Fantasy Reaction: Percy Harvin Traded to Seattle

| 4 years ago
Percy-Harvin

Fantasy Reaction: Percy Harvin Traded to Seattle


Percy Harvin has been an enigmatic football player since being drafted by Minnesota with the 22nd-overall pick in the 2009 draft. He was listed as “having character concerns” before he was selected by the Vikings. Fighting with a college coach and two NFL head coaches is no way to make your mark in the NFL.  Since the end of the 2012 season, Harvin has wanted to be traded (depending on the day) and finally the Seahawks made them an offer they couldn’t refuse.

In a surprise move, the Seattle Seahawks traded their 2013 first-round pick (25th overall), a 2013 seventh-round pick, and a mid-round 2014 pick for Harvin. This reunites Harvin with his former offensive coordinator Darrell Bevell. Bevell was the offensive coordinator with Sidney Rice and Percy Harvin in 2009 and 2010. Bringing the old band back together may prove a positive in team chemistry, but what does it mean in fantasy football?

Percy Harvin Career Stats

Year

Games

Rush

Att

RUSH   Yds

TD

Targets

REC

TD

Fantasy

Pts

Rank   (nonPPR)

2009

15

15

135

0

91

60

6

129

25

2010

14

18

107

1

108

71

5

134

20

2011

16

51

342

2

120

87

6

179

7

2012

9

22

96

1

85

62

3

101

43

 

Fantasy Impact

In 2010 with Bevell, 18 percent of Harvin’s targets came behind the line of scrimmage. That increased to 40 percent in 2012. In 2010, Harvin saw 14 percent of his targets 20+ yards down the field and that mark dropped to 6 percent in 2012. This is a direct reflection of the quarterback’s ability to get the ball down the field. In 2010, Brett Favre was able to complete 15-of-46 passes from 20+ (36.2 percent). In that same year with Favre, Harvin did most of his damage over the middle of the field with 38 receptions (53.5 percent of total receptions) for 556 yards (64 percent of yards) and a large amount behind the line of scrimmage with 17 catches for 120 yards. In 2012, Harvin had 47 percent of his catches and 41 percent of his total yards come from behind the line of scrimmage. This may be a direct reflection of his quarterback’s arm strength and ability to get the ball down the field. The Vikings ability to utilize Harvin in the backfield while Adrian Peterson worked himself back into the mix may have also played a role.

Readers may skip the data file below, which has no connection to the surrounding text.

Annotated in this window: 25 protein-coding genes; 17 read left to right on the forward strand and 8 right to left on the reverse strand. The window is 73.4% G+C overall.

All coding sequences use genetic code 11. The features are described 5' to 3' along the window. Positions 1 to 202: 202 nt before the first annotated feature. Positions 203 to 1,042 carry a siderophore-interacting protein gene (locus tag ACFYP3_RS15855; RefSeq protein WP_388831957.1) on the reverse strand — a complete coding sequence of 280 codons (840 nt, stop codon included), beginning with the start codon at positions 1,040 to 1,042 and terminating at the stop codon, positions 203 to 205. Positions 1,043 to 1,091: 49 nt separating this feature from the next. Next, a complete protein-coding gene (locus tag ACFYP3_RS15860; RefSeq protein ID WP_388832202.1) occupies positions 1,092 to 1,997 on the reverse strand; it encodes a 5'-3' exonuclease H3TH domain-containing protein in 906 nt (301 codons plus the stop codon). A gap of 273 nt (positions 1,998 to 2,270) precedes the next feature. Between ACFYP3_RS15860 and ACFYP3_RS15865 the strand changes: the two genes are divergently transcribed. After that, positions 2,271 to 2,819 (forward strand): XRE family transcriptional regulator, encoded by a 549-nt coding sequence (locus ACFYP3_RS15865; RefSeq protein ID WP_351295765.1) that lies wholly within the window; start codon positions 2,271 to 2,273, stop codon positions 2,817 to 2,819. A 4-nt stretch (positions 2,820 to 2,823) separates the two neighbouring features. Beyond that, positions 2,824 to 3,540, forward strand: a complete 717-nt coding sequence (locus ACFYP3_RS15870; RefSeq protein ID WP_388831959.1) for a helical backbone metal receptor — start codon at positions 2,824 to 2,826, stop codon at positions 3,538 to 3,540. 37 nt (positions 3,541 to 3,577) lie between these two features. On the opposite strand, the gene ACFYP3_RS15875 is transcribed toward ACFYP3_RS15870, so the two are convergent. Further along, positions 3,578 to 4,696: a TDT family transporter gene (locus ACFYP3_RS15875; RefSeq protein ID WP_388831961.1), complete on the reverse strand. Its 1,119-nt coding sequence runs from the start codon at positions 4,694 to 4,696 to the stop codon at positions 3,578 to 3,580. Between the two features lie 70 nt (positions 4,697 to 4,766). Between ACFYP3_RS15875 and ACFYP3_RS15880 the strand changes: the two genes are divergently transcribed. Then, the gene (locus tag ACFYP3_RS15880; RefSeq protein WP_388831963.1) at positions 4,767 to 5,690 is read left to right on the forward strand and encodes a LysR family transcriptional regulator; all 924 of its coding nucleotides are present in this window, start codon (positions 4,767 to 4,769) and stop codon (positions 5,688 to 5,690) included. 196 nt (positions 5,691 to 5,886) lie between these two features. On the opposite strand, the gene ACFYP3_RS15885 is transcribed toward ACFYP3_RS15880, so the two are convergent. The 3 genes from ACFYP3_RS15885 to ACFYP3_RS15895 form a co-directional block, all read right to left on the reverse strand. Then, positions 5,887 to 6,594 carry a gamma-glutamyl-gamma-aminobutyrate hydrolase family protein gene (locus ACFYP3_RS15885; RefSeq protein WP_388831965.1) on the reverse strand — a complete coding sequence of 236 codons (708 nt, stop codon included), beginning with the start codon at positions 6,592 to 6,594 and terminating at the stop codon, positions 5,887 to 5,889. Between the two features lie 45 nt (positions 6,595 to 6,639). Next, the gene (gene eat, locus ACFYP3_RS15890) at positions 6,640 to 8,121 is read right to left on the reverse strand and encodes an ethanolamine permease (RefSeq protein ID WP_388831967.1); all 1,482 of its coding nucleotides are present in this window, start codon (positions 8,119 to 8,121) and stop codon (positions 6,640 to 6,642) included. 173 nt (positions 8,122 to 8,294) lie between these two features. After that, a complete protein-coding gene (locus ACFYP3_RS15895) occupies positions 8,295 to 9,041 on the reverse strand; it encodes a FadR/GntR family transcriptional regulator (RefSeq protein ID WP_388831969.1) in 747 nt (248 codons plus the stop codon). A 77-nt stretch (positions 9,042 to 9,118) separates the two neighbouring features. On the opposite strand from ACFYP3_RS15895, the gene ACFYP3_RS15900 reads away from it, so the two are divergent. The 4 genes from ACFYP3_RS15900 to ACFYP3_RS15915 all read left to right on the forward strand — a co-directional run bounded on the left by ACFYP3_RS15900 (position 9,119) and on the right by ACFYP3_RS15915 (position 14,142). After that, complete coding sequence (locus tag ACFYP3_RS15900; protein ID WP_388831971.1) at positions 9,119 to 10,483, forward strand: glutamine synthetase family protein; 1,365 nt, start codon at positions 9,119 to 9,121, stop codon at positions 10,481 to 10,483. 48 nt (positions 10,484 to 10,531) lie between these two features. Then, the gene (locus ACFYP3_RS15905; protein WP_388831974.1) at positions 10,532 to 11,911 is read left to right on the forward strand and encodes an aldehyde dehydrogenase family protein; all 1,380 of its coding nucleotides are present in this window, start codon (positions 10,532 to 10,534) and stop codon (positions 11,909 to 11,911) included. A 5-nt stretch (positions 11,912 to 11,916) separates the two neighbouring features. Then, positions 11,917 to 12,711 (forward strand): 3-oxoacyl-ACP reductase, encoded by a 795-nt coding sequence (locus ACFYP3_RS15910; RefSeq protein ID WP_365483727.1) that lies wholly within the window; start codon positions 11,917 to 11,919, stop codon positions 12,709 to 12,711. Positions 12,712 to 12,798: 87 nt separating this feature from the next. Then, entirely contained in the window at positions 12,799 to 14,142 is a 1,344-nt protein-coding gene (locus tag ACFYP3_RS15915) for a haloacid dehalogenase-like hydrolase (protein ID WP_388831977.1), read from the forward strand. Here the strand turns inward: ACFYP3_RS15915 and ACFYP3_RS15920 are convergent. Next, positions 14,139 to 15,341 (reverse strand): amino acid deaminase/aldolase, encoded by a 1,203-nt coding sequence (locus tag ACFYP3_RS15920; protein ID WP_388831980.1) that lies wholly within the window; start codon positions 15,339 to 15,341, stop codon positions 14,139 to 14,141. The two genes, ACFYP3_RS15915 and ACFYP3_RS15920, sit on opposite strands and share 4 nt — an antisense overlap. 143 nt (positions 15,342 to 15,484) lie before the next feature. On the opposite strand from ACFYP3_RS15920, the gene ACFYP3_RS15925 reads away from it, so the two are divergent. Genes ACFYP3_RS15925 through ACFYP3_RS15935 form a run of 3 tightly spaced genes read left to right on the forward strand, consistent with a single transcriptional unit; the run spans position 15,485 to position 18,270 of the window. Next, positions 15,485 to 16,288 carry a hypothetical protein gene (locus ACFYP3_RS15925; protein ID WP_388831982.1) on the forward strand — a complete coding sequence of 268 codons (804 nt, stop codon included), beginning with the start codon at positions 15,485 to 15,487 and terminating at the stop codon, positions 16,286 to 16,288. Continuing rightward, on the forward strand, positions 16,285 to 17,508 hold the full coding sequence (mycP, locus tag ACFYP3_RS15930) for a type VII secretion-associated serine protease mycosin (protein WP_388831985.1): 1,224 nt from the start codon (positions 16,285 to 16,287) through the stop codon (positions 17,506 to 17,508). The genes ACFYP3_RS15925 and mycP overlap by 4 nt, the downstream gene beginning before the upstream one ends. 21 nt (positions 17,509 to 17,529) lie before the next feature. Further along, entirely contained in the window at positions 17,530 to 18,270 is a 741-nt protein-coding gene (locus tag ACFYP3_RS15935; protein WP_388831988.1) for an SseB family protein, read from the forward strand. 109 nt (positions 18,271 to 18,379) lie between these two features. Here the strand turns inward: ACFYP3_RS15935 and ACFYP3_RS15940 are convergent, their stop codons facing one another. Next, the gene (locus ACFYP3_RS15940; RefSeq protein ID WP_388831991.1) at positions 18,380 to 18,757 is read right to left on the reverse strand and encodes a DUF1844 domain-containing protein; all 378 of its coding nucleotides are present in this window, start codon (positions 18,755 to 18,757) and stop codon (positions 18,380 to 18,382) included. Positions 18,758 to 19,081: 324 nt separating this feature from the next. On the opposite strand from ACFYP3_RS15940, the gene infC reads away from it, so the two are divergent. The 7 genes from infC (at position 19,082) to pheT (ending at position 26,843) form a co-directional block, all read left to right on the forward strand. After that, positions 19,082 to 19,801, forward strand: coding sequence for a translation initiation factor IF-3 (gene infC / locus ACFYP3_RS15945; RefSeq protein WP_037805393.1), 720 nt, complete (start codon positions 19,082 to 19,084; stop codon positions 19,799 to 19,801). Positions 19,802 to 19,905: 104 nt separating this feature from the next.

Harvin will be utilized in a variety of ways in the Seattle offense. He has the ability to line up all over the field. Harvin is a playmaker and has huge upside with Russell Wilson at quarterback rather than Christian Ponder. It is still a run-first offense in Seattle just as it was in Minnesota. This takes some of the pressure off of Harvin to be the primary playmaker but may result in numbers similar to the ones he put up in Minnesota. Prior to his injury this season, Harvin was fourth (PPR) and sixth (Standard) in fantasy scoring among receivers. Harvin also accounted for 51 percent of total targets to any WR on the roster through the first nine weeks of the season. Don’t forget that Minnesota finished as the 31st-ranked passing offense (Who needs to pass with Peterson?) and Harvin was finishing in the top-10 wide receivers. In a more potent offense, the opportunities to score and make big plays in a more balanced offense are highly likely. Russell Wilson will have a year under his belt and an opportunity to work with Harvin and develop chemistry. With the lack of a true tight end, it opens the middle of the field for Harvin to make plays.

All numbers aside, Harvin is a huge upgrade at wide receiver for the Seattle Seahawks. The big-play ability of Harvin and his history with offensive coordinator Darrell Bevell make this situation a mega match for fantasy owners. Harvin has the upside to be a top-5 wide receiver in fantasy football. I wouldn’t be quick to put him in front of Calvin Johnson, A.J. Green, or Brandon Marshall, but he should be considered a solid pick late in Round 2 or early in Round 3 in your drafts.

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